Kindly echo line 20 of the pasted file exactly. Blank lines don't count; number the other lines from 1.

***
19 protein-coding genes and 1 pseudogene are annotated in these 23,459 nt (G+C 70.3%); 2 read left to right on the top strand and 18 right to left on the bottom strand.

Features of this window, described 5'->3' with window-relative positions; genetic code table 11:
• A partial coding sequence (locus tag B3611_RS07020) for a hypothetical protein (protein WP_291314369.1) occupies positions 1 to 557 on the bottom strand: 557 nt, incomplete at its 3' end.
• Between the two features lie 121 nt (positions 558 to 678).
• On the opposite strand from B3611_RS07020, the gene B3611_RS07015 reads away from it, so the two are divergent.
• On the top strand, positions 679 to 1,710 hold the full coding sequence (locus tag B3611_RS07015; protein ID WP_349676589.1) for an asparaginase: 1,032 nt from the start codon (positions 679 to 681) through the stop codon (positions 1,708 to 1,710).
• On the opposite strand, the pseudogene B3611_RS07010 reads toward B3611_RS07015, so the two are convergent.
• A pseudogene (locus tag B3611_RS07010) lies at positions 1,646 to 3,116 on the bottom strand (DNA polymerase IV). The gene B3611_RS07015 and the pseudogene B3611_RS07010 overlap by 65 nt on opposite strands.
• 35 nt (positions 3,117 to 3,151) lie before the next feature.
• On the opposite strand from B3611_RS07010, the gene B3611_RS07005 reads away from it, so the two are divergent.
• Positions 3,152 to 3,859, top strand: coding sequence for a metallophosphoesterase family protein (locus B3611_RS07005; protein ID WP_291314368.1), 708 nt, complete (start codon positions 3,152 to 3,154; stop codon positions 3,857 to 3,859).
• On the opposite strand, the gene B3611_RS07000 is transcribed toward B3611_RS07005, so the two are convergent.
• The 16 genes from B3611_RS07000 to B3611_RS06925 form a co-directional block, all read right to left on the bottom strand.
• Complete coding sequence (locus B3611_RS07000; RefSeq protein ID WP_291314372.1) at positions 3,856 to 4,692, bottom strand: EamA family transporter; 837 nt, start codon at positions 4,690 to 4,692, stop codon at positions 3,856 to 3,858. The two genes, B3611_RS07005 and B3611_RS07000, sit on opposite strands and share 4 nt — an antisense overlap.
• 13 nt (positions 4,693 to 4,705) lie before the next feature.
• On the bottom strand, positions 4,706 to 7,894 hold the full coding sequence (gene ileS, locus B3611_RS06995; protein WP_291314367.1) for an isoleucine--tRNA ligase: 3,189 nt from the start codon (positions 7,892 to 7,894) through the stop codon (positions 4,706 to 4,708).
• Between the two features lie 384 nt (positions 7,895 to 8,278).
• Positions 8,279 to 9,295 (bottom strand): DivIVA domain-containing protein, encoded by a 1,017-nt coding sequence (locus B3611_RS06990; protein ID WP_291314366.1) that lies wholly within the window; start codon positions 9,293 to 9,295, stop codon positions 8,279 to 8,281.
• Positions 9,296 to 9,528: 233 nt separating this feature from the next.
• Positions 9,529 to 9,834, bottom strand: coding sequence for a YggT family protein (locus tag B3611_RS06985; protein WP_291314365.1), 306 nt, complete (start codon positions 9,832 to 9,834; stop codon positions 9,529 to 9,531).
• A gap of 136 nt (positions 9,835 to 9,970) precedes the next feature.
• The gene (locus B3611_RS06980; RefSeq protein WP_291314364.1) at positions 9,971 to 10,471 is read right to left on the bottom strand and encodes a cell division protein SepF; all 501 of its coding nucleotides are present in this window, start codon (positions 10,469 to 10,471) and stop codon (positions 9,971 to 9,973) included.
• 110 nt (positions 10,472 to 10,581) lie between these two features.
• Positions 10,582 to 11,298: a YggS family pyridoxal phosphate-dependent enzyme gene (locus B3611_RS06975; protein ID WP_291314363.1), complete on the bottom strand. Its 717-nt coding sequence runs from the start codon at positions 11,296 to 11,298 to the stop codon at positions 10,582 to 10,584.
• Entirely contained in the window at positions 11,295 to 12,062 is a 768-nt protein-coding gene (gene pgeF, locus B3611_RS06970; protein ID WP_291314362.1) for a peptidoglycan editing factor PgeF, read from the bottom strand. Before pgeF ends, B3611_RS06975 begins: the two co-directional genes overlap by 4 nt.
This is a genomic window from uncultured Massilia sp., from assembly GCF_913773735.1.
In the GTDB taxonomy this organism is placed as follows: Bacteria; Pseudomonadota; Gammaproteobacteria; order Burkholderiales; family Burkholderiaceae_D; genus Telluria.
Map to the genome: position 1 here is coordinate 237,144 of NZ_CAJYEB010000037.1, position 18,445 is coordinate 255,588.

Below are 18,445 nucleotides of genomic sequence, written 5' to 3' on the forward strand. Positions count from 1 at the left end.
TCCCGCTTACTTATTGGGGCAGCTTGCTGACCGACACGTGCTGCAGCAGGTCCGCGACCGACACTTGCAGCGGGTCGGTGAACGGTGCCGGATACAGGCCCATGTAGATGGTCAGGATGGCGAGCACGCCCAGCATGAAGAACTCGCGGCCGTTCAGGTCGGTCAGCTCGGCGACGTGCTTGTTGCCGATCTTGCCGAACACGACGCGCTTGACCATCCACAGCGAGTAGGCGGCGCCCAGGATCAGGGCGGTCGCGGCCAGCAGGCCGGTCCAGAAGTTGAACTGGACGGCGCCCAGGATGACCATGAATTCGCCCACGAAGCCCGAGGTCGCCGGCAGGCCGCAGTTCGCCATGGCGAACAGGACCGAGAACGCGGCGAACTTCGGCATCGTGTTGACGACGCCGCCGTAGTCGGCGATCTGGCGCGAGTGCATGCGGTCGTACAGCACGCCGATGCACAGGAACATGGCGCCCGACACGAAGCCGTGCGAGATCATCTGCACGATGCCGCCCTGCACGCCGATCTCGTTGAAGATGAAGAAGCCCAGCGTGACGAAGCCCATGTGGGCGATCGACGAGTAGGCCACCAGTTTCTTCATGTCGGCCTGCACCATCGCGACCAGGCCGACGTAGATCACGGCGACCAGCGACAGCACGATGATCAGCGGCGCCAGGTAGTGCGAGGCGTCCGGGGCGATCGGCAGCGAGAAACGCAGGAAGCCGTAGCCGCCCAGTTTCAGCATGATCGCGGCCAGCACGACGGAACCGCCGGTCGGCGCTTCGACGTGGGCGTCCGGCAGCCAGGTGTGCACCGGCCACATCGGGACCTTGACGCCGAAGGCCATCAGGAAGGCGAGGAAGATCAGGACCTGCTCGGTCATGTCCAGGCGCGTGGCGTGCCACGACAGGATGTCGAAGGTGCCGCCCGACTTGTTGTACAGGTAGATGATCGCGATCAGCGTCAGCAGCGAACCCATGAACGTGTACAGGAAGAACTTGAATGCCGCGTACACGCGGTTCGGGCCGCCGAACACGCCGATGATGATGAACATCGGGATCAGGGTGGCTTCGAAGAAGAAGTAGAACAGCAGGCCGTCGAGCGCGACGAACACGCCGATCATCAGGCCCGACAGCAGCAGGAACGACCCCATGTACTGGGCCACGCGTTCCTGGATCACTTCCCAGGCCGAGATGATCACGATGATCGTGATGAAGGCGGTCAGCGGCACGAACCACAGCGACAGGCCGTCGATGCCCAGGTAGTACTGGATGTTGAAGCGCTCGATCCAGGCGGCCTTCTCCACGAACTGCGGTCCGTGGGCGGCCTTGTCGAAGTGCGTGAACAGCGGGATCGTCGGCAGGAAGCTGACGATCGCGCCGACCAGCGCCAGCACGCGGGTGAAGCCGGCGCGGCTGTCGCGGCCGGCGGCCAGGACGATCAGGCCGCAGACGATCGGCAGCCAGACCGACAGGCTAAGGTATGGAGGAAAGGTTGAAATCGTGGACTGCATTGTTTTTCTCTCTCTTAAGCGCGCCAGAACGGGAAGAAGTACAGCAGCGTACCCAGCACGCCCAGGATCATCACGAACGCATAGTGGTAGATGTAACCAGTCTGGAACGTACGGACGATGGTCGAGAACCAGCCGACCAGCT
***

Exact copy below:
• Positions 9,529 to 9,834, bottom strand: coding sequence for a YggT family protein (locus tag B3611_RS06985; protein WP_291314365.1), 306 nt, complete (start codon positions 9,832 to 9,834; stop codon positions 9,529 to 9,531).